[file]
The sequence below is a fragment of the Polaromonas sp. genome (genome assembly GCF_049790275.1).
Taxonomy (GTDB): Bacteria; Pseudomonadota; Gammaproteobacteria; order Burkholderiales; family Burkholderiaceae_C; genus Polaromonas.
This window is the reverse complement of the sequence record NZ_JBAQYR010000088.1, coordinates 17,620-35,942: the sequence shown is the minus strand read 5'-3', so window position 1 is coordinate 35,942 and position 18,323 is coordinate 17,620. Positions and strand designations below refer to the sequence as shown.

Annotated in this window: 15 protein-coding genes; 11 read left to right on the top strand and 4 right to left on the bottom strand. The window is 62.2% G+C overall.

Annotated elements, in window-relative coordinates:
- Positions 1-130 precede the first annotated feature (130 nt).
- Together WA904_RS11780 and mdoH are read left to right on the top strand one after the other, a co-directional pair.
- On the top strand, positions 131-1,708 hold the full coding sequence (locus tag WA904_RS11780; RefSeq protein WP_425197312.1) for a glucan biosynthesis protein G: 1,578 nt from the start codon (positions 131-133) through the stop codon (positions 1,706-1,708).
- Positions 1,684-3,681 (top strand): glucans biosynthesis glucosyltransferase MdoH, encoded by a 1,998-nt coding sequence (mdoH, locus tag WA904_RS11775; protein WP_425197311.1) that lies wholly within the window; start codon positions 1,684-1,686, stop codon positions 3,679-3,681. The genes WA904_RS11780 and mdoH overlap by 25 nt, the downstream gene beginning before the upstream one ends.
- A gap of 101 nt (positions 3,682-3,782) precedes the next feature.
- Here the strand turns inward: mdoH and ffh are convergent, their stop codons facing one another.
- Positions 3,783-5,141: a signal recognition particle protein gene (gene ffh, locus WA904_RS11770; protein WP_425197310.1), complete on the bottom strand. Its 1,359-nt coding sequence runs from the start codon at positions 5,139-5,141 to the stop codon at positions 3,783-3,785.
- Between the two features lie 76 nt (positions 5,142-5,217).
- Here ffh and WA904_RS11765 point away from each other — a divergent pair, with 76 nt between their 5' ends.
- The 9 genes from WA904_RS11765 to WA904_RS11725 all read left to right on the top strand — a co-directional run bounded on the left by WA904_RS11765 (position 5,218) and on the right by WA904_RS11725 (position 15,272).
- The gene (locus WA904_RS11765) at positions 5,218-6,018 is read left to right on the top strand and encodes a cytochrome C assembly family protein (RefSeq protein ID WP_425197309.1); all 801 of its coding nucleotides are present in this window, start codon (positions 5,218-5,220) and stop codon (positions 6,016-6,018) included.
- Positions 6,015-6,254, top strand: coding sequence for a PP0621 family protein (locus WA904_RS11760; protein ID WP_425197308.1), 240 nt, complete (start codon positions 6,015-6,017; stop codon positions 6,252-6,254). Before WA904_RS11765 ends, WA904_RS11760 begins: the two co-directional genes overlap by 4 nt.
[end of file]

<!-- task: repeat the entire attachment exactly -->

The sequence below is a fragment of the Polaromonas sp. genome (genome assembly GCF_049790275.1).
Taxonomy (GTDB): Bacteria; Pseudomonadota; Gammaproteobacteria; order Burkholderiales; family Burkholderiaceae_C; genus Polaromonas.
This window is the reverse complement of the sequence record NZ_JBAQYR010000088.1, coordinates 17,620-35,942: the sequence shown is the minus strand read 5'-3', so window position 1 is coordinate 35,942 and position 18,323 is coordinate 17,620. Positions and strand designations below refer to the sequence as shown.

Annotated in this window: 15 protein-coding genes; 11 read left to right on the top strand and 4 right to left on the bottom strand. The window is 62.2% G+C overall.

Annotated elements, in window-relative coordinates:
- Positions 1-130 precede the first annotated feature (130 nt).
- Together WA904_RS11780 and mdoH are read left to right on the top strand one after the other, a co-directional pair.
- On the top strand, positions 131-1,708 hold the full coding sequence (locus tag WA904_RS11780; RefSeq protein WP_425197312.1) for a glucan biosynthesis protein G: 1,578 nt from the start codon (positions 131-133) through the stop codon (positions 1,706-1,708).
- Positions 1,684-3,681 (top strand): glucans biosynthesis glucosyltransferase MdoH, encoded by a 1,998-nt coding sequence (mdoH, locus tag WA904_RS11775; protein WP_425197311.1) that lies wholly within the window; start codon positions 1,684-1,686, stop codon positions 3,679-3,681. The genes WA904_RS11780 and mdoH overlap by 25 nt, the downstream gene beginning before the upstream one ends.
- A gap of 101 nt (positions 3,682-3,782) precedes the next feature.
- Here the strand turns inward: mdoH and ffh are convergent, their stop codons facing one another.
- Positions 3,783-5,141: a signal recognition particle protein gene (gene ffh, locus WA904_RS11770; protein WP_425197310.1), complete on the bottom strand. Its 1,359-nt coding sequence runs from the start codon at positions 5,139-5,141 to the stop codon at positions 3,783-3,785.
- Between the two features lie 76 nt (positions 5,142-5,217).
- Here ffh and WA904_RS11765 point away from each other — a divergent pair, with 76 nt between their 5' ends.
- The 9 genes from WA904_RS11765 to WA904_RS11725 all read left to right on the top strand — a co-directional run bounded on the left by WA904_RS11765 (position 5,218) and on the right by WA904_RS11725 (position 15,272).
- The gene (locus WA904_RS11765) at positions 5,218-6,018 is read left to right on the top strand and encodes a cytochrome C assembly family protein (RefSeq protein ID WP_425197309.1); all 801 of its coding nucleotides are present in this window, start codon (positions 5,218-5,220) and stop codon (positions 6,016-6,018) included.
- Positions 6,015-6,254, top strand: coding sequence for a PP0621 family protein (locus WA904_RS11760; protein ID WP_425197308.1), 240 nt, complete (start codon positions 6,015-6,017; stop codon positions 6,252-6,254). Before WA904_RS11765 ends, WA904_RS11760 begins: the two co-directional genes overlap by 4 nt.